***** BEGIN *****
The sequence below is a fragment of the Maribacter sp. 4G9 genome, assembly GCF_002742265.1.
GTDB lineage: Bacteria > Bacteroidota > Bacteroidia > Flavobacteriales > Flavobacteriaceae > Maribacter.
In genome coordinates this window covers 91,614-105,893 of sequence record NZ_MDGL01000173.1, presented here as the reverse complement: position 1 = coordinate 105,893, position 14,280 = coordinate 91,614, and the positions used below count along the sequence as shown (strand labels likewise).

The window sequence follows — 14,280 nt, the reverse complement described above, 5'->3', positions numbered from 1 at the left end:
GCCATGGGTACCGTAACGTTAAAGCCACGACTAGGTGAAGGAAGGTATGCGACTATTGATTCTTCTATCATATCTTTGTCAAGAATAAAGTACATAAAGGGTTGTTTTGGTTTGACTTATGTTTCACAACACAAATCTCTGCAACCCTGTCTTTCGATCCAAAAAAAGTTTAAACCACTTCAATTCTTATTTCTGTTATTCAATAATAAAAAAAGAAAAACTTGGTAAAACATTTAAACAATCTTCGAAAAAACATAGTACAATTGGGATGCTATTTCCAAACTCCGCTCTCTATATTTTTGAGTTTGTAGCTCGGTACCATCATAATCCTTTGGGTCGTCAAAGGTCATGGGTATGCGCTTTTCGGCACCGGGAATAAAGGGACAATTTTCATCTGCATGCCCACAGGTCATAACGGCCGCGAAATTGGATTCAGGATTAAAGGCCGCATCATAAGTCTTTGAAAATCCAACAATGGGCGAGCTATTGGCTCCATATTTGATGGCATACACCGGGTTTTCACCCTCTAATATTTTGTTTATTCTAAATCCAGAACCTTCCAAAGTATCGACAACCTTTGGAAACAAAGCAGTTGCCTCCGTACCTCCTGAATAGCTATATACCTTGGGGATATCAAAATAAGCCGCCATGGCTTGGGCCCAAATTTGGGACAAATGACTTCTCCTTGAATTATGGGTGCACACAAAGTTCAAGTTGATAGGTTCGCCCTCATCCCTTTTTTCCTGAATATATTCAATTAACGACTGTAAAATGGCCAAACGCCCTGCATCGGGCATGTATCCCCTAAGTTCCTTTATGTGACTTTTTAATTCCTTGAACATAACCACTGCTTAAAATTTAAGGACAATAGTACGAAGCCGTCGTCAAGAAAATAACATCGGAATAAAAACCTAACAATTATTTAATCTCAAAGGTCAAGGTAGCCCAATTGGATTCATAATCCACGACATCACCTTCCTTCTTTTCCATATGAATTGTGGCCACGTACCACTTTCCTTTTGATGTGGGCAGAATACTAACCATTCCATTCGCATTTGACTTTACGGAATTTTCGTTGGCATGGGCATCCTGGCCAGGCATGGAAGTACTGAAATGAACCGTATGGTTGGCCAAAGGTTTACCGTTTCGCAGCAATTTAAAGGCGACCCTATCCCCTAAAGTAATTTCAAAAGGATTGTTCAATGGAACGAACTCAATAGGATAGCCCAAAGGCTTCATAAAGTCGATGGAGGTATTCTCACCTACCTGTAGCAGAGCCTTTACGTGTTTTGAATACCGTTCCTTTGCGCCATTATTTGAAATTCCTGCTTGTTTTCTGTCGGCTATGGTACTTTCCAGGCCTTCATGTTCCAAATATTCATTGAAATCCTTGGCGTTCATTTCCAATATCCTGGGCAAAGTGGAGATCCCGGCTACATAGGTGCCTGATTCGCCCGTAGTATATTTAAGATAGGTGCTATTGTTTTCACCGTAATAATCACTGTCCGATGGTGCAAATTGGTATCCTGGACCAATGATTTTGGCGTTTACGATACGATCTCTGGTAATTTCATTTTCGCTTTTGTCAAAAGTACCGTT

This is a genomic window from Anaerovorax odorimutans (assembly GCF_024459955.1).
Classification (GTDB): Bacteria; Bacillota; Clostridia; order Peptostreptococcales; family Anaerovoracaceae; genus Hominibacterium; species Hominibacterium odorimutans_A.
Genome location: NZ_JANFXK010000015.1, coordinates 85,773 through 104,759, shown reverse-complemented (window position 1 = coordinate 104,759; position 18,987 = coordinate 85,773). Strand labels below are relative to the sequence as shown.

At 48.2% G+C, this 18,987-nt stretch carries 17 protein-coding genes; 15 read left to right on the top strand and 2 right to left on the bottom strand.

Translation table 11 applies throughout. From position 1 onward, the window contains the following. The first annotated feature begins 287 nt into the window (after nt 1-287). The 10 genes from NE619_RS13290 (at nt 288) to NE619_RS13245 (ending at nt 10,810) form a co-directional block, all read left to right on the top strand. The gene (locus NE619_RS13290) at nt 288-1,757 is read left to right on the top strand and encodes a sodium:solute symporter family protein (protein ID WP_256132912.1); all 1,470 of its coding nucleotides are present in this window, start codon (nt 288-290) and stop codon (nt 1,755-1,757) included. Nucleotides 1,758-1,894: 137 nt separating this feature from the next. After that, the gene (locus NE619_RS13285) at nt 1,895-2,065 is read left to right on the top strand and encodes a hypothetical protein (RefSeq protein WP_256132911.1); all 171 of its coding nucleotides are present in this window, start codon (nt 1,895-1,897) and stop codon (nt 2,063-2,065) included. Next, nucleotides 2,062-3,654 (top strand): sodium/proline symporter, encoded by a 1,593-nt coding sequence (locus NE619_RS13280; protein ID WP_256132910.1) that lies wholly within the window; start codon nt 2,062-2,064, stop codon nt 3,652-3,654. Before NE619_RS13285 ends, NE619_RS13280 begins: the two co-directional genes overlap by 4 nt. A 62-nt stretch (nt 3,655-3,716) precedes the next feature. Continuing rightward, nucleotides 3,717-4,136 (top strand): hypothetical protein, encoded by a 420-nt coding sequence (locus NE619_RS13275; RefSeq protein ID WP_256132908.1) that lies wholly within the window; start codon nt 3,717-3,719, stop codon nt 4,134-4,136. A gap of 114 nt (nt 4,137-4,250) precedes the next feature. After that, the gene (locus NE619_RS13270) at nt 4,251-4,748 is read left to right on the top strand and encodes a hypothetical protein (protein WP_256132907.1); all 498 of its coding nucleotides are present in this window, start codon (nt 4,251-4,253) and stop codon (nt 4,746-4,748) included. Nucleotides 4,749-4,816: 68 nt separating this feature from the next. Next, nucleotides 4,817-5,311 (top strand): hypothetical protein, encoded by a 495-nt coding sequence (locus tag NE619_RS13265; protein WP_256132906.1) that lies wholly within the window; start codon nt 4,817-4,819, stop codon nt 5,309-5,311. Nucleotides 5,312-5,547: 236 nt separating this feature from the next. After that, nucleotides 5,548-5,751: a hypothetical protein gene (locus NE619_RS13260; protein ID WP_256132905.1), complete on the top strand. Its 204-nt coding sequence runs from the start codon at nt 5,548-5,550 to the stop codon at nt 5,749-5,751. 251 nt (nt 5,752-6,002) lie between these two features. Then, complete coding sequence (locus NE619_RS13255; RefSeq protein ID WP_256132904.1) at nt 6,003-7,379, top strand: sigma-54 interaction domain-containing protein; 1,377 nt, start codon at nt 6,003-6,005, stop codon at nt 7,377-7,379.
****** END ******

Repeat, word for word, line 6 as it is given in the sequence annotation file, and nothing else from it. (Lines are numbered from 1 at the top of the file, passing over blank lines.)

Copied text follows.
This is a genomic window from Anaerovorax odorimutans (assembly GCF_024459955.1).